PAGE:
UNIVERSITY courses would be more interesting, relevant and realistic if more teachers had experience in industry, according to Albury-Wodonga CSU’s School of Environmental Sciences senior lecturer Dr Rosemary Black.
Dr Black has won the vice-chancellor’s award for professional excellence for basing her teaching on her experiences in environmental interpretation and tour guiding.
She has contributed to these occupations with her work and research.
Dr Black yesterday said the university valued staff with strong connections to the industry being taught because that experience made it “real” for the students.
“I use my experience and expertise to teach,” she said.
“Students are interested in stories and get a better idea of what to expect in the real world.”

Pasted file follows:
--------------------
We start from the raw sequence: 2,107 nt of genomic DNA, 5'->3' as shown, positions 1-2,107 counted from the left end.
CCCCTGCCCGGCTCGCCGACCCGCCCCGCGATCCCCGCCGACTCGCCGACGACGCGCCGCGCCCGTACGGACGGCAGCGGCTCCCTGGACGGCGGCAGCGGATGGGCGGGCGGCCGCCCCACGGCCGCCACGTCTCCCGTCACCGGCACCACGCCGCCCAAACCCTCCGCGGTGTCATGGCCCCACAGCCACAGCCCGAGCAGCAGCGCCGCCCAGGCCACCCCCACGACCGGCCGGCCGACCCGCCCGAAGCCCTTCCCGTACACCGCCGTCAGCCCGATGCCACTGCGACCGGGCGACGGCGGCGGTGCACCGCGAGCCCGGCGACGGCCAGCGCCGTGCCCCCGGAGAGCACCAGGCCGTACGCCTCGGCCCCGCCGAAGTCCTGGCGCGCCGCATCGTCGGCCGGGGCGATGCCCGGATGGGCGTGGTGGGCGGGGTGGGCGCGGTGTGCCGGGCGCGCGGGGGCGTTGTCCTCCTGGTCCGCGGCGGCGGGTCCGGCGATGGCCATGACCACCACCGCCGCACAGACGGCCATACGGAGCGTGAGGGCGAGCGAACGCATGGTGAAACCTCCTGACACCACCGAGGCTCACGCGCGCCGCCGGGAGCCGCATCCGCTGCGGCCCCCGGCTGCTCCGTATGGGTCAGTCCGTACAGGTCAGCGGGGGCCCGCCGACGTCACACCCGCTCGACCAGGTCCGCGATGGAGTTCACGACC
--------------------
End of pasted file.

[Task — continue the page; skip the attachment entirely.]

Dr Black, who mainly teaches environmental interpretation and tourism, said that after seven years as a tour guide in Australia, Nepal and China, she could complement her teaching with experience.
The award she received is the highest possible at the university.
She said it motivated her to continue with her work.
“I have my passions. I’ve been doing things because I believe in them and want to do them,” she said.
“I didn’t expect anything in return.”
Associate head of the school of education Dr Jenni Munday, who also won an award for teaching excellence, said it showed CSU provide high-quality distance education as well as face-to-face courses.